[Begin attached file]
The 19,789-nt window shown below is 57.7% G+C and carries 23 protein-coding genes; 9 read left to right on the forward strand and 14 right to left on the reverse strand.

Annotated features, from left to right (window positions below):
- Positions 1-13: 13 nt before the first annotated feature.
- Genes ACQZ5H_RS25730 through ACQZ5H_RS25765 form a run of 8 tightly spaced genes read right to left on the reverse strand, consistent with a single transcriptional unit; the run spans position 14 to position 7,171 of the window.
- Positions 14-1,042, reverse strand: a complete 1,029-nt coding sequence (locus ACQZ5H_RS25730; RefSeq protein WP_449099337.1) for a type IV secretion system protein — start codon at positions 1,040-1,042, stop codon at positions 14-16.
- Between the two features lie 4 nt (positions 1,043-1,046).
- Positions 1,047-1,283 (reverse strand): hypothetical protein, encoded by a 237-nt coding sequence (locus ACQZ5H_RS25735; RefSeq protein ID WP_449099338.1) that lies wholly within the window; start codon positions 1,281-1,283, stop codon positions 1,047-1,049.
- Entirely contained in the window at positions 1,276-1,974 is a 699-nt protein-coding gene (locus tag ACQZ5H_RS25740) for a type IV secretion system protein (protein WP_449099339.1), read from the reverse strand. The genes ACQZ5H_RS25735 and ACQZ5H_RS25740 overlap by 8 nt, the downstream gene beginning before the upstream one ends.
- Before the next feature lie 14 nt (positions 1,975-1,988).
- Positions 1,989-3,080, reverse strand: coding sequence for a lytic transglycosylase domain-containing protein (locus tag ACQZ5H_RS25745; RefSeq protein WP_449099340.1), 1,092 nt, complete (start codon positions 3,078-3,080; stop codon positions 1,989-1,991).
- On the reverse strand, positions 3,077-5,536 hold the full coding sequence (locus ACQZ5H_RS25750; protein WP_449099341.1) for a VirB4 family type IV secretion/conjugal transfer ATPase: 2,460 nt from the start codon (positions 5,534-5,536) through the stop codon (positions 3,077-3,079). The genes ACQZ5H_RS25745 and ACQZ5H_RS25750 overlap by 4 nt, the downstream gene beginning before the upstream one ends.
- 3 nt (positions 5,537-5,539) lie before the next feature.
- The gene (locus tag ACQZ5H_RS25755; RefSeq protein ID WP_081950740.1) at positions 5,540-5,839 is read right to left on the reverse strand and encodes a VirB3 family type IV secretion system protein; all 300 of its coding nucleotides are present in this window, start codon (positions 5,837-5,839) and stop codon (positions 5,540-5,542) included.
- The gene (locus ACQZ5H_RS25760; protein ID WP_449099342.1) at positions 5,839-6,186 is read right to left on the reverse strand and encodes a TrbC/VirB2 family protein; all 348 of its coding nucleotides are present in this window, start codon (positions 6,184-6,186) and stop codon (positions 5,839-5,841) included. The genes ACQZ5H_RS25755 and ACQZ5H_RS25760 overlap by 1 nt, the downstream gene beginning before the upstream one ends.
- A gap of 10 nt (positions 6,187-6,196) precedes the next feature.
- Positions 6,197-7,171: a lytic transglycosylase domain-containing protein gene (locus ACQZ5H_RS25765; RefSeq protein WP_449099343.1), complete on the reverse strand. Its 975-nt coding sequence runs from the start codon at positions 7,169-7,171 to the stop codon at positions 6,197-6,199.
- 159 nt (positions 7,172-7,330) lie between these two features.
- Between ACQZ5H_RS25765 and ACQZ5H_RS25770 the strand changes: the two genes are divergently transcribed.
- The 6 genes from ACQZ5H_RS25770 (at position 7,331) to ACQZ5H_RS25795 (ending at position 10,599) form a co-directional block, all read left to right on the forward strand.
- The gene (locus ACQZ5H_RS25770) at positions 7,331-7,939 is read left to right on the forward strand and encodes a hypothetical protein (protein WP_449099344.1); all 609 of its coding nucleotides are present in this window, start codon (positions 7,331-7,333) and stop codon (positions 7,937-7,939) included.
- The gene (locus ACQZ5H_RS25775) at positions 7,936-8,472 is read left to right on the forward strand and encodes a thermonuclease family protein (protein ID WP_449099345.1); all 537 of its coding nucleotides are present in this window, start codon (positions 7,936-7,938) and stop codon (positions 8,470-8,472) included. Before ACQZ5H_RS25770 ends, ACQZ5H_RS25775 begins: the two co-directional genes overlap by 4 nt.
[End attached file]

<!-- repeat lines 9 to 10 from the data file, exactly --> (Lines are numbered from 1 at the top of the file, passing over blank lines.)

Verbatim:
- Before the next feature lie 14 nt (positions 1,975-1,988).
- Positions 1,989-3,080, reverse strand: coding sequence for a lytic transglycosylase domain-containing protein (locus tag ACQZ5H_RS25745; RefSeq protein WP_449099340.1), 1,092 nt, complete (start codon positions 3,078-3,080; stop codon positions 1,989-1,991).